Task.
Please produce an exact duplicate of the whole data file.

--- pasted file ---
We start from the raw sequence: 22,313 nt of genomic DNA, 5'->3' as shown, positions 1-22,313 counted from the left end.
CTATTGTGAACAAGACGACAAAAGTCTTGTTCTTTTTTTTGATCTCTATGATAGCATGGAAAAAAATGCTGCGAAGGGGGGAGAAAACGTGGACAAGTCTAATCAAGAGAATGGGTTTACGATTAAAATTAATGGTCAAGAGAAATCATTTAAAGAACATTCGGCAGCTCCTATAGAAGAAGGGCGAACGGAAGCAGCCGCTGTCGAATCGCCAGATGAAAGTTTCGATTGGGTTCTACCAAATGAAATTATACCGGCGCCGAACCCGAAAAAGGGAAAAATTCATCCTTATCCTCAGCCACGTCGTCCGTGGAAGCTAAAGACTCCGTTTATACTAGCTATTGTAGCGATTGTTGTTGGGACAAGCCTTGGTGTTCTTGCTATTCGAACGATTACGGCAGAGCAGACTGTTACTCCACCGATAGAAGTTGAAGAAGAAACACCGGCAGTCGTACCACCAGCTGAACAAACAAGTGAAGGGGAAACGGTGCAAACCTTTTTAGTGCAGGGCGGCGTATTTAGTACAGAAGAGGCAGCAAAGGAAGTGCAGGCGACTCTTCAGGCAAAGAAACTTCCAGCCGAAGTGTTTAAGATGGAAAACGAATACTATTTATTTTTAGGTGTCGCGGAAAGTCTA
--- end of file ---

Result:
We start from the raw sequence: 22,313 nt of genomic DNA, 5'->3' as shown, positions 1-22,313 counted from the left end.
CTATTGTGAACAAGACGACAAAAGTCTTGTTCTTTTTTTTGATCTCTATGATAGCATGGAAAAAAATGCTGCGAAGGGGGGAGAAAACGTGGACAAGTCTAATCAAGAGAATGGGTTTACGATTAAAATTAATGGTCAAGAGAAATCATTTAAAGAACATTCGGCAGCTCCTATAGAAGAAGGGCGAACGGAAGCAGCCGCTGTCGAATCGCCAGATGAAAGTTTCGATTGGGTTCTACCAAATGAAATTATACCGGCGCCGAACCCGAAAAAGGGAAAAATTCATCCTTATCCTCAGCCACGTCGTCCGTGGAAGCTAAAGACTCCGTTTATACTAGCTATTGTAGCGATTGTTGTTGGGACAAGCCTTGGTGTTCTTGCTATTCGAACGATTACGGCAGAGCAGACTGTTACTCCACCGATAGAAGTTGAAGAAGAAACACCGGCAGTCGTACCACCAGCTGAACAAACAAGTGAAGGGGAAACGGTGCAAACCTTTTTAGTGCAGGGCGGCGTATTTAGTACAGAAGAGGCAGCAAAGGAAGTGCAGGCGACTCTTCAGGCAAAGAAACTTCCAGCCGAAGTGTTTAAGATGGAAAACGAATACTATTTATTTTTAGGTGTCGCGGAAAGTCTA